Three-Ingredient Cocktails: The Rhuberry Mezcal Paloma

If you’ve read some of my previous posts, you know that I’m all about making the most of seasonal ingredients. This is how this rhubarb-raspberry Paloma came to be: I bought a ton of beautiful raspberries and rhubarb at the farmers market, and I needed to figure out a way to preserve both of these ingredients at their peak.

The finished product is tart, smoky, and refreshing, making it perfect for a summer barbecue or a Fourth of July celebration. The fact that it’s the prettiest shade of pink also doesn’t hurt. 🙂

This rhubarb-raspberry paloma is made with mezcal rather than tequila. It's sweet, tart, and smoky, making it perfect for summer barbecues or a Fourth of July celebration.

The Syrup

I wanted to make something that would last for a while, so I went for a syrup. The beauty of making a fruit-flavored syrup is that, since it contains so much sugar, it actually keeps in the fridge for a long time. You can then use it to top ice cream, pancakes or, as I did in this case, to make cocktails. The syrup technically makes this a four-ingredient cocktail, but since it’s so easy to make and you can use it in so many different ways, I decided to cheat a little bit and not count it this time around.

This rhubarb-raspberry paloma is made with mezcal rather than tequila. It's sweet, tart, and smoky, making it perfect for summer barbecues or a Fourth of July celebration.

The Paloma

Most people associate Mexico with margaritas, but Palomas are actually the most popular cocktail in this country. This cocktail traditionally features tequila, grapefruit soda, and a squeeze of lime juice. Yes, it’s that easy. You can also use freshly-squeezed grapefruit juice if you absolutely can’t find any grapefruit soda, but most supermarkets carry it nowadays.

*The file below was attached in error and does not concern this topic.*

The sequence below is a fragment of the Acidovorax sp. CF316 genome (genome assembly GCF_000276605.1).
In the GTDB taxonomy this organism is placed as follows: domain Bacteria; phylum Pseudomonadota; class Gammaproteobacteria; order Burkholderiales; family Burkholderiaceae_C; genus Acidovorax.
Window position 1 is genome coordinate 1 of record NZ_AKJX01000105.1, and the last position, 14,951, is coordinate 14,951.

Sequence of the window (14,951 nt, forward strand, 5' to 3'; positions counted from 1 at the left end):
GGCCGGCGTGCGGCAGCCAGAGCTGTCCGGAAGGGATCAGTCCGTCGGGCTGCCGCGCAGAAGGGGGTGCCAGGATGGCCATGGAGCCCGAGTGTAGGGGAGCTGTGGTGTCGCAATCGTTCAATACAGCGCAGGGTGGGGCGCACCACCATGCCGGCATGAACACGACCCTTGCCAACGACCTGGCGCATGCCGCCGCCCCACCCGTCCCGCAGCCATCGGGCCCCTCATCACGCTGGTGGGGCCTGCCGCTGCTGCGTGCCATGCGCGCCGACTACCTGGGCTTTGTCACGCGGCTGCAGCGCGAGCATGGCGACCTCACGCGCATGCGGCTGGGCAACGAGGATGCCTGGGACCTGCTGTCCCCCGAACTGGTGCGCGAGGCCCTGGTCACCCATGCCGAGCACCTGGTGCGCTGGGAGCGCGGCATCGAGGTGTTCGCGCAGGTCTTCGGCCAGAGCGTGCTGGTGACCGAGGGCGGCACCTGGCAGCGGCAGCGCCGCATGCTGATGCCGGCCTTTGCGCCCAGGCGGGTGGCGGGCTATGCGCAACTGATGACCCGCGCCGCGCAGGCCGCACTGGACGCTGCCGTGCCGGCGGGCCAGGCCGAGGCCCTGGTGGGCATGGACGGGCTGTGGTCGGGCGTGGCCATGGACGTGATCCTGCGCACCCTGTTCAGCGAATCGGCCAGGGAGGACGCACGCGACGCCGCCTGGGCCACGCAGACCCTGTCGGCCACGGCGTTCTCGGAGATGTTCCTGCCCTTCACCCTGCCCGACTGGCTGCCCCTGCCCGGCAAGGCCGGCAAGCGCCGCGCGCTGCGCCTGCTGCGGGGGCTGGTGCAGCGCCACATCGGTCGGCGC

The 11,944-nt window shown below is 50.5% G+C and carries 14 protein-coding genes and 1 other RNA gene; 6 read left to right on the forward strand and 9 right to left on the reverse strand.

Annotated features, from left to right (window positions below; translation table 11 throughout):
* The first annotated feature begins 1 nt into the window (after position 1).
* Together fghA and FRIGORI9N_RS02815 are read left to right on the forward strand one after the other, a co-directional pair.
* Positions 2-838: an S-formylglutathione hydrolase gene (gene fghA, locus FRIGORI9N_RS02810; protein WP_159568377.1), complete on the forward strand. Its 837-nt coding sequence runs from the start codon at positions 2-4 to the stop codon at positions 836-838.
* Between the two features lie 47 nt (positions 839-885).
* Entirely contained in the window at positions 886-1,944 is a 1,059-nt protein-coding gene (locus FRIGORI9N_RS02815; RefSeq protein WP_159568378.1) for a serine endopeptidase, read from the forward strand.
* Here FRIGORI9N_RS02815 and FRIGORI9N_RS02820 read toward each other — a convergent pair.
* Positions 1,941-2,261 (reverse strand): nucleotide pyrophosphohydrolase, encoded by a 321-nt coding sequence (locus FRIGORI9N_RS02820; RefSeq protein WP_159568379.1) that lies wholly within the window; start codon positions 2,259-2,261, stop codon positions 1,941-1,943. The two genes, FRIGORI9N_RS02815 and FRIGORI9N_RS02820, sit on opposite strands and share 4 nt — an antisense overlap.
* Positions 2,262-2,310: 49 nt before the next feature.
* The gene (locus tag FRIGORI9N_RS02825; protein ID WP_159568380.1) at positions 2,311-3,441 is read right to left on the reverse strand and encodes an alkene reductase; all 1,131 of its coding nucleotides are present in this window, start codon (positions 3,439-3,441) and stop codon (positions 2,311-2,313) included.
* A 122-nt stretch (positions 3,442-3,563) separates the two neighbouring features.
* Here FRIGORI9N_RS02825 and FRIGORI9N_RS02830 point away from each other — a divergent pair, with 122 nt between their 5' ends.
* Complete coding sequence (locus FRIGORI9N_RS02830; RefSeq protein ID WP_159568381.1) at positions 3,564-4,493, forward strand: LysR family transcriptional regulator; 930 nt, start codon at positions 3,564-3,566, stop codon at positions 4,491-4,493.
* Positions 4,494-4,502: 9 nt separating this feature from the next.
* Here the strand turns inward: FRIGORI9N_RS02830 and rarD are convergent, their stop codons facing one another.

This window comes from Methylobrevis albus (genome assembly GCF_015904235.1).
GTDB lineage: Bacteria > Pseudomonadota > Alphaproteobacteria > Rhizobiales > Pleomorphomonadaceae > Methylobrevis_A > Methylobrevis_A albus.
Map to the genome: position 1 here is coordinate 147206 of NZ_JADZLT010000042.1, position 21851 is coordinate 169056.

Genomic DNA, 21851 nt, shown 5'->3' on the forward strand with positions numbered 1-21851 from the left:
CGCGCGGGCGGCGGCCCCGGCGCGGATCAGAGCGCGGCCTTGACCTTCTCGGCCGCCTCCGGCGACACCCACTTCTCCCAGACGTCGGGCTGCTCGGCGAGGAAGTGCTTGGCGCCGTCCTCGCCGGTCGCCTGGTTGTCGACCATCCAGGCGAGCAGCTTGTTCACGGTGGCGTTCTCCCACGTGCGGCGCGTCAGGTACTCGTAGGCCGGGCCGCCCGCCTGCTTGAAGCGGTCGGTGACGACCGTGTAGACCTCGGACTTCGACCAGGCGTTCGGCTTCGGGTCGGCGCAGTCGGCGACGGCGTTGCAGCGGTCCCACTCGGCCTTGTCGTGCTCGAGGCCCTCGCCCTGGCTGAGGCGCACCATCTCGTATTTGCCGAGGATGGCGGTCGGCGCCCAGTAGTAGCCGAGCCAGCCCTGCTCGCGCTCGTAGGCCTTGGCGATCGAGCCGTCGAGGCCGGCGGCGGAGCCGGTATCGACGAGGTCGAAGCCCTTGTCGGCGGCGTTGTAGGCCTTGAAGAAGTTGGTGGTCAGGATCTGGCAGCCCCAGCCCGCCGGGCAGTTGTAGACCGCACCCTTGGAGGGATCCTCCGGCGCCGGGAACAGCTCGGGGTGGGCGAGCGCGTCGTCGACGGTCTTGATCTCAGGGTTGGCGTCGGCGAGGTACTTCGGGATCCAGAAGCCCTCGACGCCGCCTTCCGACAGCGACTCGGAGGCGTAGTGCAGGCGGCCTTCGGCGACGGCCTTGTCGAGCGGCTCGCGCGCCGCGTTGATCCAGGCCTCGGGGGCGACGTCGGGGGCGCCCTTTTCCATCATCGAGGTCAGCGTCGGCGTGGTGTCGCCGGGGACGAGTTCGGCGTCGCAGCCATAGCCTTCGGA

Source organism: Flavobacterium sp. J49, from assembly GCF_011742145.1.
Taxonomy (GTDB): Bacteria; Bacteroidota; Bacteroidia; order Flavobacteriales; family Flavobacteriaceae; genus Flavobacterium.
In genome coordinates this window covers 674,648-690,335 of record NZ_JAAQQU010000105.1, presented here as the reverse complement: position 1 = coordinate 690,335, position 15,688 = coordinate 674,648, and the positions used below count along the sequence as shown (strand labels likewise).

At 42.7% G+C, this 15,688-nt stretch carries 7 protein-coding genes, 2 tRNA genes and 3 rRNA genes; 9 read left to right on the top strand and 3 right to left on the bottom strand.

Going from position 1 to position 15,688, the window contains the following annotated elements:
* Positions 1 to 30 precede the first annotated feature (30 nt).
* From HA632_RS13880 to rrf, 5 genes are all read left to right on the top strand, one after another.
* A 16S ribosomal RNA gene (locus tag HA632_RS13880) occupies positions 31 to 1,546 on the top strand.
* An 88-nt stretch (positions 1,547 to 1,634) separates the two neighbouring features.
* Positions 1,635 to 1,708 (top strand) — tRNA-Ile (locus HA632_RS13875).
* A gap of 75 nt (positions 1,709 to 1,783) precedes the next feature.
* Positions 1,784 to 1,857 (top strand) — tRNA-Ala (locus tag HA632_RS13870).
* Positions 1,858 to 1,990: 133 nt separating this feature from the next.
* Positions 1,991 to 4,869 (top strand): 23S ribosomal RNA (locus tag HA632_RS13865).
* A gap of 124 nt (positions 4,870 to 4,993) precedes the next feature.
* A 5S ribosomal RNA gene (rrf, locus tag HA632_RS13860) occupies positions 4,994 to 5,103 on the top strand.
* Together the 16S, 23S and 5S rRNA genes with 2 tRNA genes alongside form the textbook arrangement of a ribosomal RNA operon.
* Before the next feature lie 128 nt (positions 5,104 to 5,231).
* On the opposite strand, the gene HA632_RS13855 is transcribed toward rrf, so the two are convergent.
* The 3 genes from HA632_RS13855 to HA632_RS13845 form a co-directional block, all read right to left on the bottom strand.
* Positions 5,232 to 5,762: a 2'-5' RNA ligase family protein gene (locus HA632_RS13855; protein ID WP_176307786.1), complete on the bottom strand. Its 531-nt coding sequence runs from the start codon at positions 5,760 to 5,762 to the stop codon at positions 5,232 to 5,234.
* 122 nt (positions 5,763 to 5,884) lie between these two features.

For this version, I decided to use mezcal instead of tequila. I cannot explain to you how much I love mezcal. It’s super smoky when compared to tequila, and it usually has a very distinct aroma. I’ve had the opportunity to taste several varieties thanks to a kind friend who brought me a selection of bottles from a small mezcaleria in Oaxaca, and some of them have an aroma that can only be described as similar to that of cowhide.

This rhubarb-raspberry paloma is made with mezcal rather than tequila. It's sweet, tart, and smoky, making it perfect for summer barbecues or a Fourth of July celebration.

Mezcal is made from the heart of the agave plant through a rather arduous process that yields very small quantities of the spirit.  This is why it tends to be harder to find and more expensive than most tequila. For this cocktail, I’ve used “Vida,” one of the smoothest and fruitiest varieties produced by Del Maguey. All of their mezcal is amazing, but Vida is definitely the best one for mixing in cocktails and the most affordable as well. If you can’t find mezcal or it’s just not your thing (some people really hate it), then feel free to use tequila instead. I would recommend a silver rather than a reposado.

Salud!

The Rhuberry Mezcal Paloma

July 4, 2017
: 1
: 5 min
: 20 min
: 25 min

This rhubarb-raspberry Paloma is made with mezcal rather than tequila. It's sweet, tart, and smoky, making it perfect for summer barbecues or a Fourth of July celebration.

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Ingredients
  • For the raspberry-rhubarb syrup:
  • 1 cup of sugar
  • 1 cup of water
  • 4 cups chopped rhubarb
  • 1 cup fresh raspberries
  • For the Rhuberry Paloma:
  • ¼ oz lime juice
  • 2 oz mezcal (I used Vida by Del Maguey)
  • 4 oz soda
  • 1¼ oz syrup (recipe follows)
Directions
  • Step 1 Make the syrup: Bring the water, sugar, and rhubarb to a boil and simmer for 15 mins. Add the raspberries and simmer for an extra 5 mins or until the raspberries begin to break down. Let the mixture cool a little bit and strain through a fine mesh strainer into a bowl or glass container, pushing on the solids with wooden spoon to extract all the liquid. Pour the syrup into a clean container and seal it tightly.  You should end up with 1.5-2 cups of syrup. It will keep in the fridge for several weeks and up to a month. The leftover rhubarb and raspberry solids make a great “jam.” You can put it on toast or use it to top pancakes.
  • Step 2 To make the Paloma: Fill a tall glass with ice. Pour the lime juice, mezcal, and syrup into the glass and stir lightly. Top with the soda and stir again if necessary. Palomas can also be served in short glasses, but you will have to adjust the ratios for the cocktail to make sure that it doesn’t overflow.

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